Indigenous peoples are members of the US Congress

Rep. Mary Biltola’s election to the US House of Representatives made history in many ways. With her swearing in, finally, for the first time in more than 230 years of the establishment of the legislature, a Native American, an Alaskan Native, and a Native Hawaiian have been elected to the House of Representatives to represent the wholly indigenous people of the United States for the first time in History, according to Representative Kay Cahill, of Hawaii. Now, there are six Native Americans in the House of Representatives.

Cahill shared this history-making moment on social media this week, posting a picture of himself with Biltola and Representative Charice Davids of Kansas.

Biltola, the first Alaskan Native woman elected to the state House of Representatives, is Representative Don Young, who died in March.

“It’s a historic moment,” said Lanny Tevis, associate professor at the University of Hawaii. Follow-up that “indigenous peoples in the United States have been denied their rights on many levels throughout history.” “The representation of the various Indigenous communities demonstrates the growing strength of Indigenous peoples throughout the United States, and throughout the world,” she explained.

Indigenous representation in Congress has been poor over the years. Just four years ago, Davids and current Home Secretary Deb Haaland became the first two Indigenous women elected to Congress. Cahill is the second Hawaiian to represent his home state.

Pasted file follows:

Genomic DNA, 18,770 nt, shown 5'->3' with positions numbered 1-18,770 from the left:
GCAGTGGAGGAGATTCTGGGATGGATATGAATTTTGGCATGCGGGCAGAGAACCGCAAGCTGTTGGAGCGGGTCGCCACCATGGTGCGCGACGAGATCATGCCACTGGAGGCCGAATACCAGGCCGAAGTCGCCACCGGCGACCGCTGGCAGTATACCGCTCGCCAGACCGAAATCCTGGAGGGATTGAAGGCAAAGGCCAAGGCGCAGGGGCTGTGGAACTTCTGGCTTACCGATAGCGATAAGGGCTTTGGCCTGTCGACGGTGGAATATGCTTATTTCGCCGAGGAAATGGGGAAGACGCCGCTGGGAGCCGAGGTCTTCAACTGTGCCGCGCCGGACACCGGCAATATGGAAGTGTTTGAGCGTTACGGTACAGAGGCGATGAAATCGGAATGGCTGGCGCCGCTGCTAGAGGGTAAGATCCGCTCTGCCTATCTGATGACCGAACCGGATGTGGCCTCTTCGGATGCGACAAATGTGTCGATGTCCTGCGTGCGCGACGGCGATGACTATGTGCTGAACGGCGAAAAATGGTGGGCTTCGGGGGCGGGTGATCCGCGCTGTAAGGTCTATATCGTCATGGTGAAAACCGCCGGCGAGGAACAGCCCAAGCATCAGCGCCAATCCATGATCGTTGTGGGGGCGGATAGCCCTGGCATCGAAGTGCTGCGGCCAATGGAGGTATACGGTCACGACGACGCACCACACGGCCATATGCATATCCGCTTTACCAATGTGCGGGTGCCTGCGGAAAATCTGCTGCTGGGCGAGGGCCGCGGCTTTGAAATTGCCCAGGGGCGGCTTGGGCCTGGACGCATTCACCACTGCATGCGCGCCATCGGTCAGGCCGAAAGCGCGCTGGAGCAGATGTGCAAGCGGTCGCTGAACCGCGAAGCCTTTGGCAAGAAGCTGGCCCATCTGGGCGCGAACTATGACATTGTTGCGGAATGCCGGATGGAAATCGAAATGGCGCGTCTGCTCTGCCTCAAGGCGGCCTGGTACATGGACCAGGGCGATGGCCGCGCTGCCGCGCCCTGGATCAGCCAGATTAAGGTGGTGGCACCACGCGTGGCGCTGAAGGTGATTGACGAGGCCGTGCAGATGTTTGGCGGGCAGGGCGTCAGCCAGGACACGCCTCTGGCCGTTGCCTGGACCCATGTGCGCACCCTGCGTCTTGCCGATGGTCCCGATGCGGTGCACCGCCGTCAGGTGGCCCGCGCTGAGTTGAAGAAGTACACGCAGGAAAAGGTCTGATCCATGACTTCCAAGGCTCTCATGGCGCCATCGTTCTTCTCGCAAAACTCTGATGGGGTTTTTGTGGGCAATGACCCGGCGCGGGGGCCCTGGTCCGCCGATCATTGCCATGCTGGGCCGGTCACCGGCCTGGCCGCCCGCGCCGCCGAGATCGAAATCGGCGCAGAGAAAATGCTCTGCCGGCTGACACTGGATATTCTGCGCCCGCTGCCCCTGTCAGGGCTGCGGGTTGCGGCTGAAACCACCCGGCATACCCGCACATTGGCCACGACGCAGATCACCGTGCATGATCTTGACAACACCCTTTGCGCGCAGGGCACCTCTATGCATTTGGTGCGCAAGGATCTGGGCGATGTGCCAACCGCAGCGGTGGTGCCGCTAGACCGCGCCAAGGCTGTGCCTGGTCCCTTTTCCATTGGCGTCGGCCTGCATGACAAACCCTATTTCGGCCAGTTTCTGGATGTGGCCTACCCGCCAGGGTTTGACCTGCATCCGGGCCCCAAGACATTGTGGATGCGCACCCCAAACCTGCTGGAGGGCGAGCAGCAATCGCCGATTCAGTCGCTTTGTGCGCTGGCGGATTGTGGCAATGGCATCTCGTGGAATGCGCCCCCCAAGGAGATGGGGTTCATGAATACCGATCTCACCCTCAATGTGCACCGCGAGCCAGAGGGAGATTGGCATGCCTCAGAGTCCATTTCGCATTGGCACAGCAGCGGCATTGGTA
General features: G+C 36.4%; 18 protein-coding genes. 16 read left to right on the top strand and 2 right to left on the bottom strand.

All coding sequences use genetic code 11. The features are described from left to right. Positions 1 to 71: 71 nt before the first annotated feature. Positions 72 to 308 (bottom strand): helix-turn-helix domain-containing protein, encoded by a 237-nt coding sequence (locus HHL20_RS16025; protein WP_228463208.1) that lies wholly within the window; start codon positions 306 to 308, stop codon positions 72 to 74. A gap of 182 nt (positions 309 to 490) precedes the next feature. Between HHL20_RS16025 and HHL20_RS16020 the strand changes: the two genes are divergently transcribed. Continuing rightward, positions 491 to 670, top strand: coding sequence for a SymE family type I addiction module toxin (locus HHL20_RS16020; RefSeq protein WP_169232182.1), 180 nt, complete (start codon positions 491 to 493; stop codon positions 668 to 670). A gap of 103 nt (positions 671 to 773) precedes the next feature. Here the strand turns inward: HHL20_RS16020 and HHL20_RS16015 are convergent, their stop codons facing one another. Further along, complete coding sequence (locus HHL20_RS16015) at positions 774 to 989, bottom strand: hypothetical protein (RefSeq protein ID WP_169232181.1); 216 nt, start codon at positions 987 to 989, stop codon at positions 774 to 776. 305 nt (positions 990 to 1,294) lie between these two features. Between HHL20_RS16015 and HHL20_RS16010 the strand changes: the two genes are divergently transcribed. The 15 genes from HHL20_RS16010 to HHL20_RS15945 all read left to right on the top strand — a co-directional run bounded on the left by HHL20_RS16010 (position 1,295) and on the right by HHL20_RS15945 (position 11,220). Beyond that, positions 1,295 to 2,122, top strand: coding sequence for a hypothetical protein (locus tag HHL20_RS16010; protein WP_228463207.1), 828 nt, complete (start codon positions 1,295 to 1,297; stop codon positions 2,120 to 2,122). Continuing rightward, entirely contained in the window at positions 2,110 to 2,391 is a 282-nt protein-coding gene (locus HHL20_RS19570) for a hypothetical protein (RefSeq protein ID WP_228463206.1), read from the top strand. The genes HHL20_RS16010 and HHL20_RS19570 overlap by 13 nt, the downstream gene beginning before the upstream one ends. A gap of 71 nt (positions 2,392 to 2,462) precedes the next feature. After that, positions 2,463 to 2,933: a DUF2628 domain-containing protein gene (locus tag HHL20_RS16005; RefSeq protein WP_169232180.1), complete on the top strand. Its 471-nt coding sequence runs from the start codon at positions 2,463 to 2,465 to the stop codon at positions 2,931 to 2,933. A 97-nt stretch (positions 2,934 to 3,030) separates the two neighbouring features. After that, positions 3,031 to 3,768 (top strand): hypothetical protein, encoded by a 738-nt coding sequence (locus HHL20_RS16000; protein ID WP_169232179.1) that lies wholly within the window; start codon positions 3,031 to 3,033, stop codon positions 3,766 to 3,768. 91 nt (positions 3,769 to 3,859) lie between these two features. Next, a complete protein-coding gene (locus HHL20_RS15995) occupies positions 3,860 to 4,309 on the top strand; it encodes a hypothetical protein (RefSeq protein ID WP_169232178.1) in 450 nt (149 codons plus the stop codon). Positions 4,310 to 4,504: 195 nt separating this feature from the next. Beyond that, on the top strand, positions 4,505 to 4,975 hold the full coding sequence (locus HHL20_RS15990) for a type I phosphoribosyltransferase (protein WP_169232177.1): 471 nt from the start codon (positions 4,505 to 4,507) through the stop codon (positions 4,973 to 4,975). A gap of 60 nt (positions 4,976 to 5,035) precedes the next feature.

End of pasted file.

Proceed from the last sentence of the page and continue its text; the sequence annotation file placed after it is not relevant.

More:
In the future, this representation could have a significant impact on the political power of indigenous communities in the United States. “People need representation, young people need to see people who are like them, who belong to their communities,” says Tevis.

Moreover, Tevis noted that having members of Aboriginal communities could mean that issues important to those communities, such as climate change and violence against women, would receive more attention in Congress.

“I think it represents a growing movement of indigenous resurgence, awareness of injustice, and a desire not only to correct the past, but to make our voices heard,” she said.

However, this level of representation may be short-lived. Biltola still needs to be re-elected in November, and Cahill will conclude his final term in Congress in 2023.

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